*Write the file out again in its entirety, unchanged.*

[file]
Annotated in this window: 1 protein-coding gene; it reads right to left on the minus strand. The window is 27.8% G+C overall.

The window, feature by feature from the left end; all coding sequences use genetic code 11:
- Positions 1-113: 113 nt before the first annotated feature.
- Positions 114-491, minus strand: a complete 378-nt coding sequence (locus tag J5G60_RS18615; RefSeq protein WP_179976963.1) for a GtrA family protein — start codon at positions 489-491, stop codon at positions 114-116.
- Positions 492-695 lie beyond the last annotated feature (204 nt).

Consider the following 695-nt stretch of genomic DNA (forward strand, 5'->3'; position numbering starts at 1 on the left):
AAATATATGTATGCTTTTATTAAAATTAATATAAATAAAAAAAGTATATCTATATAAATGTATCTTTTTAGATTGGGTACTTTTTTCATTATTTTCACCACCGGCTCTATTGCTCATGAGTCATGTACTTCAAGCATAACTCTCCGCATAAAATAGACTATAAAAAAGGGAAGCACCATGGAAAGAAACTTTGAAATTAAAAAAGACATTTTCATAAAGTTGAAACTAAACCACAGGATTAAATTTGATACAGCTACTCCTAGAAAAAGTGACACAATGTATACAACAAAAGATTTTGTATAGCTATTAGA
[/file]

Annotated in this window: 1 protein-coding gene; it reads right to left on the minus strand. The window is 27.8% G+C overall.

The window, feature by feature from the left end; all coding sequences use genetic code 11:
- Positions 1-113: 113 nt before the first annotated feature.
- Positions 114-491, minus strand: a complete 378-nt coding sequence (locus tag J5G60_RS18615; RefSeq protein WP_179976963.1) for a GtrA family protein — start codon at positions 489-491, stop codon at positions 114-116.
- Positions 492-695 lie beyond the last annotated feature (204 nt).

Consider the following 695-nt stretch of genomic DNA (forward strand, 5'->3'; position numbering starts at 1 on the left):
AAATATATGTATGCTTTTATTAAAATTAATATAAATAAAAAAAGTATATCTATATAAATGTATCTTTTTAGATTGGGTACTTTTTTCATTATTTTCACCACCGGCTCTATTGCTCATGAGTCATGTACTTCAAGCATAACTCTCCGCATAAAATAGACTATAAAAAAGGGAAGCACCATGGAAAGAAACTTTGAAATTAAAAAAGACATTTTCATAAAGTTGAAACTAAACCACAGGATTAAATTTGATACAGCTACTCCTAGAAAAAGTGACACAATGTATACAACAAAAGATTTTGTATAGCTATTAGA